A movie has to be really boring and bland for me to just give up like that, and that's exactly what I thought of The Great Wall. Boring, bland, nonsensical and lacking the ability to separate characters from one another. I need more than costumes, I need some explanations. I also think that the concept is totally ridiculous, I never explained it during my synopsis because I couldn't bring myself to do it. This is a bad film. Even though it's bad, there are some positives. I thought the set design and monster design was pretty good even though I could never get interested in the monsters themselves. The Great Wall certainly has the look, make no mistake about that. It's too bad that the look was wasted on something so banal and cliched, but even in using a fake Great Wall of China, things seem to work out well. There's another scene near the end of the film that looks nicer than most anything, yet the film still stinks even with that being the case.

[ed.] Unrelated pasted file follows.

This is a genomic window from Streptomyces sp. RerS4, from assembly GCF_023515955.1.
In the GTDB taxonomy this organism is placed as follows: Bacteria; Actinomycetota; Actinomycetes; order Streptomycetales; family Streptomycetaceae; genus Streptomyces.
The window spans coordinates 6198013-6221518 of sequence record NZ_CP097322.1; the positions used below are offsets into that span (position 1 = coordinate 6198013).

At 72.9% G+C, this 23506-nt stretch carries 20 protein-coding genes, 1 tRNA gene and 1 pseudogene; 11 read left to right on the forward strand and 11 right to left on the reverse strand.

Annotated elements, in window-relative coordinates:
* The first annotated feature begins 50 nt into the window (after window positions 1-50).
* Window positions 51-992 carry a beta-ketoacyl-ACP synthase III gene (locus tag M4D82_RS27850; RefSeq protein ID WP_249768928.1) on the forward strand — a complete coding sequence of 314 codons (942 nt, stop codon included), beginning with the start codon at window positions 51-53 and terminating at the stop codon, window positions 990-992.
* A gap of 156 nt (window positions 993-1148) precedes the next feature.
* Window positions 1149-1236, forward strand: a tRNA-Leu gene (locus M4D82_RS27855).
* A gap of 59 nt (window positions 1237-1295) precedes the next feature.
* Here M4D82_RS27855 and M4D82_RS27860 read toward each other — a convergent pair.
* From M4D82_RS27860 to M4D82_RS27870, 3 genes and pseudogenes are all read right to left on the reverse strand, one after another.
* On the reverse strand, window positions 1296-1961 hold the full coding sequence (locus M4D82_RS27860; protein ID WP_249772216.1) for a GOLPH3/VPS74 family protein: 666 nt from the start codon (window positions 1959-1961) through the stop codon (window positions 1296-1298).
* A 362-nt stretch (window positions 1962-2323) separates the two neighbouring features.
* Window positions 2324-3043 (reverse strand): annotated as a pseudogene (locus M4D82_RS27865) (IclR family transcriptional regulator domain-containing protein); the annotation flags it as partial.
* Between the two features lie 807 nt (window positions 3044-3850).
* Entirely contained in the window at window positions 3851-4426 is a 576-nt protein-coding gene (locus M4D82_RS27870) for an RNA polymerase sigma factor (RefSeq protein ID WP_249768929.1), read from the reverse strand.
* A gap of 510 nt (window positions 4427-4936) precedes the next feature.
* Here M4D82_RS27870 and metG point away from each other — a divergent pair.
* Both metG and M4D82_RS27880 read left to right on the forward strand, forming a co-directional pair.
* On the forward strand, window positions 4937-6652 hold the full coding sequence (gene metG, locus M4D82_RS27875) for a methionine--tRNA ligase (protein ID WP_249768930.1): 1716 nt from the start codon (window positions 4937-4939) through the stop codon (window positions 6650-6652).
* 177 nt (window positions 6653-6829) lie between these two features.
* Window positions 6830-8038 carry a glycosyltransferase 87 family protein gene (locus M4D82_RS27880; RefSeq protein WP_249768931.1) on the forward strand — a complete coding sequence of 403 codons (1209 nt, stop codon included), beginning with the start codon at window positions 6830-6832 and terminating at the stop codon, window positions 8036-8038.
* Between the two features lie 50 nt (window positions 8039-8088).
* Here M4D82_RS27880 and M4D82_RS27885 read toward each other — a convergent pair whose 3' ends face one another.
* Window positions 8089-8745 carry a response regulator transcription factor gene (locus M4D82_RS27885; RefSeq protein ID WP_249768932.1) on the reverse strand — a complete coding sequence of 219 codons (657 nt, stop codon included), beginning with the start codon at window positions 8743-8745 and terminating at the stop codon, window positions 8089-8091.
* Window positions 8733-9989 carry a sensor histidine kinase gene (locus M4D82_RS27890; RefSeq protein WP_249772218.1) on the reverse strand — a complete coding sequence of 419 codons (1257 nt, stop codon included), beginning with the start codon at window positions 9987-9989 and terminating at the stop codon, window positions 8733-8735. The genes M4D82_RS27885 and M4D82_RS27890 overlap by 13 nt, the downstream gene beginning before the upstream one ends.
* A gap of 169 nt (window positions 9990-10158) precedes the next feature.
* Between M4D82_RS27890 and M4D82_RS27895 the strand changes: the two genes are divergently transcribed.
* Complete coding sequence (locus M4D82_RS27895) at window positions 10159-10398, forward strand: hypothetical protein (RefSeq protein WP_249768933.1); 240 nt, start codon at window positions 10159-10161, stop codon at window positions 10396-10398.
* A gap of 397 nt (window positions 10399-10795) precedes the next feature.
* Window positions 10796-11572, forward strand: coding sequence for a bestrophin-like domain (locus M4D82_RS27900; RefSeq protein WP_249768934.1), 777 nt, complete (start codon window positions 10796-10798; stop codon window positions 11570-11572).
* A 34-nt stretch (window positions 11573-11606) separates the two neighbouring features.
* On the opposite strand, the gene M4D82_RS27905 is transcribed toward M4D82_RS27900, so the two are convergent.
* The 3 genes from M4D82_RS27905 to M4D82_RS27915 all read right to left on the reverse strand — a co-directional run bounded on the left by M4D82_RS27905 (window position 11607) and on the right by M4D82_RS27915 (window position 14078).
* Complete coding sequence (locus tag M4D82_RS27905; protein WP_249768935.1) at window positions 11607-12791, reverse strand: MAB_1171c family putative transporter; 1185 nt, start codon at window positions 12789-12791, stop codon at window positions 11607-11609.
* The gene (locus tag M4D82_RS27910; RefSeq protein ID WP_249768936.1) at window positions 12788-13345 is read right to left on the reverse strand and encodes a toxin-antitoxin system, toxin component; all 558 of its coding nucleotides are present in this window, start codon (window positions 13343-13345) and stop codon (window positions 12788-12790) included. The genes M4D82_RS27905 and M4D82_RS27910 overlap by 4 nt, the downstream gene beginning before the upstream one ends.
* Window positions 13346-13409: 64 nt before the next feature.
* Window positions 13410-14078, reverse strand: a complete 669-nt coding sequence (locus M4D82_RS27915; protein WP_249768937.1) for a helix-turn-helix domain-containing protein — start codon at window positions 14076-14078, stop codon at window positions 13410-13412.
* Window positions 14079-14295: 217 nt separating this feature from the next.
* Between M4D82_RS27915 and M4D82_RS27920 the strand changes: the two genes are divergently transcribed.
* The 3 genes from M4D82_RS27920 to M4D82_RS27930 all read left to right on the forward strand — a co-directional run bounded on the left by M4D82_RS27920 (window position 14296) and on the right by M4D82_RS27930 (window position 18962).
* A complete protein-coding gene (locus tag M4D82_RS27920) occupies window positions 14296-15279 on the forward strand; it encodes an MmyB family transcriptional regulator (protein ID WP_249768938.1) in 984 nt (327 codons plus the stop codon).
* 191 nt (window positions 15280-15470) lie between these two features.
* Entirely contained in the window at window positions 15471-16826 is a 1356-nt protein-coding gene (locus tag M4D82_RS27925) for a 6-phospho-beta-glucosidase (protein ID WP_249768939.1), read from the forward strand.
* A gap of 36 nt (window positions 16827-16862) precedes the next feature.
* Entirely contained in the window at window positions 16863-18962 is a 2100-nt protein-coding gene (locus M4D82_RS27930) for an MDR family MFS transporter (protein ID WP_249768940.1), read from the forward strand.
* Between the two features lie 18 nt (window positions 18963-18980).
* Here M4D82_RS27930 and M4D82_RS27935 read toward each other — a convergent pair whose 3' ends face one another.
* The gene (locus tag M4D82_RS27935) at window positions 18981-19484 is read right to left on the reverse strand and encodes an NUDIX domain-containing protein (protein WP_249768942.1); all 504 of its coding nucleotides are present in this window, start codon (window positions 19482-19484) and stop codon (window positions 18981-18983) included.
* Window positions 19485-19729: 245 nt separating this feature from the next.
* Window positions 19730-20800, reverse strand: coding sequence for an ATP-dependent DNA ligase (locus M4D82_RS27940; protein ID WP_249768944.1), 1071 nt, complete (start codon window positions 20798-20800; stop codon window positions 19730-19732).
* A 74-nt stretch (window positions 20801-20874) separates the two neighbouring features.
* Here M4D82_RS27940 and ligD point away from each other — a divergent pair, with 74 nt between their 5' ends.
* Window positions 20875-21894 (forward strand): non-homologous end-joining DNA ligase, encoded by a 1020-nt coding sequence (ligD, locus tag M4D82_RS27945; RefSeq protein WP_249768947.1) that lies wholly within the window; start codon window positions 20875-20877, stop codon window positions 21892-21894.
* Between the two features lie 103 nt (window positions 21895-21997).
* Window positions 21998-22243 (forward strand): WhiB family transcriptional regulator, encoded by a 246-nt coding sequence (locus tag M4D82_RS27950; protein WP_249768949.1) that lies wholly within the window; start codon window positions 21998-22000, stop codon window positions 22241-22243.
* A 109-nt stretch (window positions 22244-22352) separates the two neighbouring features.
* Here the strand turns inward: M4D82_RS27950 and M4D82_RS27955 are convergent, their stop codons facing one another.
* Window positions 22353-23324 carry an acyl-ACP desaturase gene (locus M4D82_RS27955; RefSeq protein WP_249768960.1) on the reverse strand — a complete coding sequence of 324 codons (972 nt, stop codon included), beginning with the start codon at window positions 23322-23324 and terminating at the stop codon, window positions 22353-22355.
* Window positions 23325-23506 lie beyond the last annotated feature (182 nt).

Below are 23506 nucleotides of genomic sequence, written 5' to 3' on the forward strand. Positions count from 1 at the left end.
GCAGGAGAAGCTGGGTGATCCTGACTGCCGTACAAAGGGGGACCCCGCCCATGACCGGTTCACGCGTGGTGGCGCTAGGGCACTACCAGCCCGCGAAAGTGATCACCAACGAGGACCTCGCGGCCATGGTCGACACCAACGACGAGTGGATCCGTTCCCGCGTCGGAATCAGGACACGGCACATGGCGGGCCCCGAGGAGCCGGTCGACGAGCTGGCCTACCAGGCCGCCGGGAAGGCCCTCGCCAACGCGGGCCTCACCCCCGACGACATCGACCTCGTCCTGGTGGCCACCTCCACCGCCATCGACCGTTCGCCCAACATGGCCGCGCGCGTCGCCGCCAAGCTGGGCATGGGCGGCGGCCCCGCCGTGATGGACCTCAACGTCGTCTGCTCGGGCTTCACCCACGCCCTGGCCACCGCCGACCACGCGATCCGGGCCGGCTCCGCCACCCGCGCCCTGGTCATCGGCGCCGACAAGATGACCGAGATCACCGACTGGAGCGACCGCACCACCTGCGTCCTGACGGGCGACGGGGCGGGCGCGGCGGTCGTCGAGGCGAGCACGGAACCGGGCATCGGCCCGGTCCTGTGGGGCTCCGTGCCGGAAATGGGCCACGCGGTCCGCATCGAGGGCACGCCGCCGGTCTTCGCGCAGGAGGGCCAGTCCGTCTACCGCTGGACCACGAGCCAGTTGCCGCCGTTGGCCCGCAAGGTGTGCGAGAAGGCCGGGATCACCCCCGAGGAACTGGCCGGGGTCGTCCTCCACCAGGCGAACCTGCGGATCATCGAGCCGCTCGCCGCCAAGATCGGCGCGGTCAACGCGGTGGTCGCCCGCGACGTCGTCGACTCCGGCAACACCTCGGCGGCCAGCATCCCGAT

I'm shocked that this would even be made considering both the inevitable backlash and the quality of the story itself, which is practically nonexistent. What quality? Matt Damon and Willem Dafoe put in some of their worst performances here. Damon seems to alternate back and forth between having an accent, I don't know what the deal was there. It wasn't a good accent in the first place. The reimagining of the Great Wall of China being used to combat alien invasions is absolutely ridiculous on every level, I don't know what the point of this story was, and I can't really decipher it. I did enjoy Pascal's performance in terms of him bringing something to the film when nobody else tried, but that's about all I can possibly think of to say about this. The film was a bad idea, an attempt to make an epic film that didn't quite work out. I've seen worse recently, but not much worse!

3.5/10

2017 Films Ranked


1. Dunkirk
2. Get Out
3. Logan
4. Wonder Woman
5. Thor: Ragnarok
6. Logan Lucky
7. The Beguiled
8. Star Wars: The Last Jedi
9. The Lost City of Z
10. First They Killed My Father
11. Spider-Man: Homecoming
12. I Don't Feel at Home in This World Anymore